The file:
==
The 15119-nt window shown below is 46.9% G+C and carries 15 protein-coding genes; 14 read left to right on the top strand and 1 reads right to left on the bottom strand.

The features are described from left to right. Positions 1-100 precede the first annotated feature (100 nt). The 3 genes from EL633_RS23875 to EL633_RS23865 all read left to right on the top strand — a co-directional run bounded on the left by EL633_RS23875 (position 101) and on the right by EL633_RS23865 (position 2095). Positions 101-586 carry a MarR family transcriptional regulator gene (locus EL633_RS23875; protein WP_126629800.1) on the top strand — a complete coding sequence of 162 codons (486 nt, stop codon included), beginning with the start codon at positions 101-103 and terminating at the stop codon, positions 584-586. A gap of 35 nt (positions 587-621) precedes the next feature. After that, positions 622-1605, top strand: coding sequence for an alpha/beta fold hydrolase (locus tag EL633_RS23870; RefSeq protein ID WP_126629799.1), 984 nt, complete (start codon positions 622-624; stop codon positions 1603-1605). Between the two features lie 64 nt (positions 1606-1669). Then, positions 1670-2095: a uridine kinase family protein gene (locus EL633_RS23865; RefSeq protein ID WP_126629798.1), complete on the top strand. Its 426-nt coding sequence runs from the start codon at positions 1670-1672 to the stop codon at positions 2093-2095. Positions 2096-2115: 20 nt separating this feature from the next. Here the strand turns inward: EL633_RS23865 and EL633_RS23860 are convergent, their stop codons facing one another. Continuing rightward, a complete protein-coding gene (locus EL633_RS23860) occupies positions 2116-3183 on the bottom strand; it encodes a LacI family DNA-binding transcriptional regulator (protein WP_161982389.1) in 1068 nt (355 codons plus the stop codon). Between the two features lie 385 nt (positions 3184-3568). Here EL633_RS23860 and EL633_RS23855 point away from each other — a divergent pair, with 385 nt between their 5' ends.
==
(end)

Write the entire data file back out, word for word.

The 15119-nt window shown below is 46.9% G+C and carries 15 protein-coding genes; 14 read left to right on the top strand and 1 reads right to left on the bottom strand.

The features are described from left to right. Positions 1-100 precede the first annotated feature (100 nt). The 3 genes from EL633_RS23875 to EL633_RS23865 all read left to right on the top strand — a co-directional run bounded on the left by EL633_RS23875 (position 101) and on the right by EL633_RS23865 (position 2095). Positions 101-586 carry a MarR family transcriptional regulator gene (locus EL633_RS23875; protein WP_126629800.1) on the top strand — a complete coding sequence of 162 codons (486 nt, stop codon included), beginning with the start codon at positions 101-103 and terminating at the stop codon, positions 584-586. A gap of 35 nt (positions 587-621) precedes the next feature. After that, positions 622-1605, top strand: coding sequence for an alpha/beta fold hydrolase (locus tag EL633_RS23870; RefSeq protein ID WP_126629799.1), 984 nt, complete (start codon positions 622-624; stop codon positions 1603-1605). Between the two features lie 64 nt (positions 1606-1669). Then, positions 1670-2095: a uridine kinase family protein gene (locus EL633_RS23865; RefSeq protein ID WP_126629798.1), complete on the top strand. Its 426-nt coding sequence runs from the start codon at positions 1670-1672 to the stop codon at positions 2093-2095. Positions 2096-2115: 20 nt separating this feature from the next. Here the strand turns inward: EL633_RS23865 and EL633_RS23860 are convergent, their stop codons facing one another. Continuing rightward, a complete protein-coding gene (locus EL633_RS23860) occupies positions 2116-3183 on the bottom strand; it encodes a LacI family DNA-binding transcriptional regulator (protein WP_161982389.1) in 1068 nt (355 codons plus the stop codon). Between the two features lie 385 nt (positions 3184-3568). Here EL633_RS23860 and EL633_RS23855 point away from each other — a divergent pair, with 385 nt between their 5' ends.